Two key school transportation groups have written to the head of the National Highway Traffic Safety Administration (NHTSA) to express their concerns about his agency’s new stance on school bus seat belts.
The National Association for Pupil Transportation (NAPT) and the National School Transportation Association (NSTA) jointly wrote to NHTSA Administrator Mark Rosekind in a letter dated Dec. 21. The message is in response to Rosekind’s remarks at the NAPT Summit in November, in which he said that NHTSA’s new position is that “every child on every school bus should have a three-point seat belt.”
In their letter to Rosekind, NAPT and NSTA urged his agency to more thoroughly investigate the impact of three-point belts on school bus transportation.
“We are not opposed to seat belts, but for us this issue is about two things — decisions that are supported by science and data and ensuring that as many children as possible have access to the safest environment in which to travel to and from school,” the associations wrote.
Before Rosekind’s remarks in November, NHTSA’s previous policy statement about school bus seat belts was a 2011 denial of a petition to mandate three-point seat belts for all school buses. In that petition denial, NHTSA argued that the costs imposed by a national requirement for the restraints could lead to a reduction in school bus service, which in turn could cause an increase in student fatalities.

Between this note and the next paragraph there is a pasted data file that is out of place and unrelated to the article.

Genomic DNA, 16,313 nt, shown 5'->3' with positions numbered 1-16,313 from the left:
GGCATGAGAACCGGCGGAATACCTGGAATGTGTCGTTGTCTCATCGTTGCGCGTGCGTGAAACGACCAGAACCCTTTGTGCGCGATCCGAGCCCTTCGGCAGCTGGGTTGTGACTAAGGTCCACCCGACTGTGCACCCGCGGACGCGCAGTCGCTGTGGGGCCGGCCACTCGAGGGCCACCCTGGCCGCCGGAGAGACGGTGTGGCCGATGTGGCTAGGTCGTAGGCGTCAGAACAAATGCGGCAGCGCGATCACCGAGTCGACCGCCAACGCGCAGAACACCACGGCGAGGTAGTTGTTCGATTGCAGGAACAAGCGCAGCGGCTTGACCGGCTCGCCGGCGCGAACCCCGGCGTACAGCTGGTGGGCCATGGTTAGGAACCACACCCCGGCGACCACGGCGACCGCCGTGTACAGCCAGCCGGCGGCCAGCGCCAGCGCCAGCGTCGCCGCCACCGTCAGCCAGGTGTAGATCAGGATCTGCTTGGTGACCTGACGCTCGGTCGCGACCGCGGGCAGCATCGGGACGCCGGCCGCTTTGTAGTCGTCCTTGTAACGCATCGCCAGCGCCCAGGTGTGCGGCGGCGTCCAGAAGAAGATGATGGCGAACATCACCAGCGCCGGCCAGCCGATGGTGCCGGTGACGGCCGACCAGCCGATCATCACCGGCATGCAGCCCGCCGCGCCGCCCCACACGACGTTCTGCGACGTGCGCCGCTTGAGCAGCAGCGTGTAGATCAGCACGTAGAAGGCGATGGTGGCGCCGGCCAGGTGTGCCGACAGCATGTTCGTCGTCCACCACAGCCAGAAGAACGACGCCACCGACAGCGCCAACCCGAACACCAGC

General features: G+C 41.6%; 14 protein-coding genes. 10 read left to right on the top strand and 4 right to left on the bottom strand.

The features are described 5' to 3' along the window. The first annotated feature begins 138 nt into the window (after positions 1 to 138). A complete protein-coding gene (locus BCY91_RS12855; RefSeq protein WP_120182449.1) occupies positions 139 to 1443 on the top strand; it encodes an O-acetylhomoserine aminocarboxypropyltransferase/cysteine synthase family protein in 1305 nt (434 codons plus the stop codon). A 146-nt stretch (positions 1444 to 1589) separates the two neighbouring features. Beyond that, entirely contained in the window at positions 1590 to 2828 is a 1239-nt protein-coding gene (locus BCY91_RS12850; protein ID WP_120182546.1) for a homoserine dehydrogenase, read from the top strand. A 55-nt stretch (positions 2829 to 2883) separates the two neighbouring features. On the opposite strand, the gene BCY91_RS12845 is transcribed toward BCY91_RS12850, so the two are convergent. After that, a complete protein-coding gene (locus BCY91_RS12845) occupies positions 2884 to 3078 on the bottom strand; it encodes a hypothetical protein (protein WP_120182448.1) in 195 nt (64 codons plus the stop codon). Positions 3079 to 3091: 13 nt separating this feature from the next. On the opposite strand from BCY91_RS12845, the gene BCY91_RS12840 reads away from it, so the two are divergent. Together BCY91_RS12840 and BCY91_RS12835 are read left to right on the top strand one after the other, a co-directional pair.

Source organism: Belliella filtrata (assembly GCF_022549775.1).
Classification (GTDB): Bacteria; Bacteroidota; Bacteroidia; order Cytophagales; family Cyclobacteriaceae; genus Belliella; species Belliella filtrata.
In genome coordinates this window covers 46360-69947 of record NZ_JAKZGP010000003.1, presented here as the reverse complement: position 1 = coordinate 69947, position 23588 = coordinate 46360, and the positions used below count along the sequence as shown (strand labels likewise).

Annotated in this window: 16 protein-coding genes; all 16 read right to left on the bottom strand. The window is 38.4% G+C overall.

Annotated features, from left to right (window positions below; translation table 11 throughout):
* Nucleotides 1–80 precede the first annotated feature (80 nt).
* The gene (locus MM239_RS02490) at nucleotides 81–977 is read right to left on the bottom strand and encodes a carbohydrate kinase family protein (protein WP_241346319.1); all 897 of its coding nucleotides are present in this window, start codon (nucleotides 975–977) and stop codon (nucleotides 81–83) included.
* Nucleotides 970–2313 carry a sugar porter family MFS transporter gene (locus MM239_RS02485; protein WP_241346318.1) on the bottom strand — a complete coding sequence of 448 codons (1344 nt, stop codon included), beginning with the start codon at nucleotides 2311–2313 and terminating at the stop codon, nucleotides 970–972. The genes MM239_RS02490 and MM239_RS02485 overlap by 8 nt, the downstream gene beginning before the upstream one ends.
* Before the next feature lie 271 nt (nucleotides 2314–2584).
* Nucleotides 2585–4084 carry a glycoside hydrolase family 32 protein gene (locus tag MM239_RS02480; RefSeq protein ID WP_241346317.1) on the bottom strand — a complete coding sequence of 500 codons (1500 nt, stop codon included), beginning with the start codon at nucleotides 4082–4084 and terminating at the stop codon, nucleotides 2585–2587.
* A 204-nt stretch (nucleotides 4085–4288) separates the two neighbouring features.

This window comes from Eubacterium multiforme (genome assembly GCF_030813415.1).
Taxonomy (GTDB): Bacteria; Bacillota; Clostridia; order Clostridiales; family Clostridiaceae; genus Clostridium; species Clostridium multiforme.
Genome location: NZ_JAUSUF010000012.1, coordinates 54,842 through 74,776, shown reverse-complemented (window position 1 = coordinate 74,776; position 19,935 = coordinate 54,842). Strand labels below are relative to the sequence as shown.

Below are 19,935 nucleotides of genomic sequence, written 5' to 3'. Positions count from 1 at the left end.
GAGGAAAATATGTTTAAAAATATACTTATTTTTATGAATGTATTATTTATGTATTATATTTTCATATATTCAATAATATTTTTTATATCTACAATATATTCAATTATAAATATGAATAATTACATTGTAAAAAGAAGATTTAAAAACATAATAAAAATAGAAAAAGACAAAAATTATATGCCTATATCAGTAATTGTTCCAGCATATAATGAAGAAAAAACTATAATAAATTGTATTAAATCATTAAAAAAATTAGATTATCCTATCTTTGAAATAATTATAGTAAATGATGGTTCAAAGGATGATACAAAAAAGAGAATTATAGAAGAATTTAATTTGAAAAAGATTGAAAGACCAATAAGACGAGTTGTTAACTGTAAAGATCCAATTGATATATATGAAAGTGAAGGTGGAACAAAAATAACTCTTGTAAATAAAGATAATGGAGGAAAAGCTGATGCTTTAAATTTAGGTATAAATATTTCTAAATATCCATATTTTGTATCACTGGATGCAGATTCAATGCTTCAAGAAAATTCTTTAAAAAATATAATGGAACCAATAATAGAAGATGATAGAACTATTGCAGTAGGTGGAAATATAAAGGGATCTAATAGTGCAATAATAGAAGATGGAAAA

In their recent letter to Rosekind, NAPT and NSTA asked the administrator to clarify whether the agency intends to rescind its 2011 petition denial and the rationales that it set forth.
Also, the two associations asked NHTSA to give further consideration to the economic impact of the agency’s new recommendation that all school buses have seat belts.
“The economic impact includes many components, such as: the actual seat belt costs; additional driver and passenger training to ensure use; passenger monitoring to ensure proper use; and potentially longer route times due to ensuring compliance, which could ultimately [affect] school bell times,” the associations wrote.
NAPT and NSTA also urged NHTSA to more carefully examine other potential issues, such as whether three-point belts could impede emergency evacuation of school buses, and who would be responsible for ensuring that students wear the belts properly.
The two associations also asked to be included in a Jan. 27 meeting that NHTSA has planned to discuss the topic with representatives of the six states that have passed school bus seat belt legislation.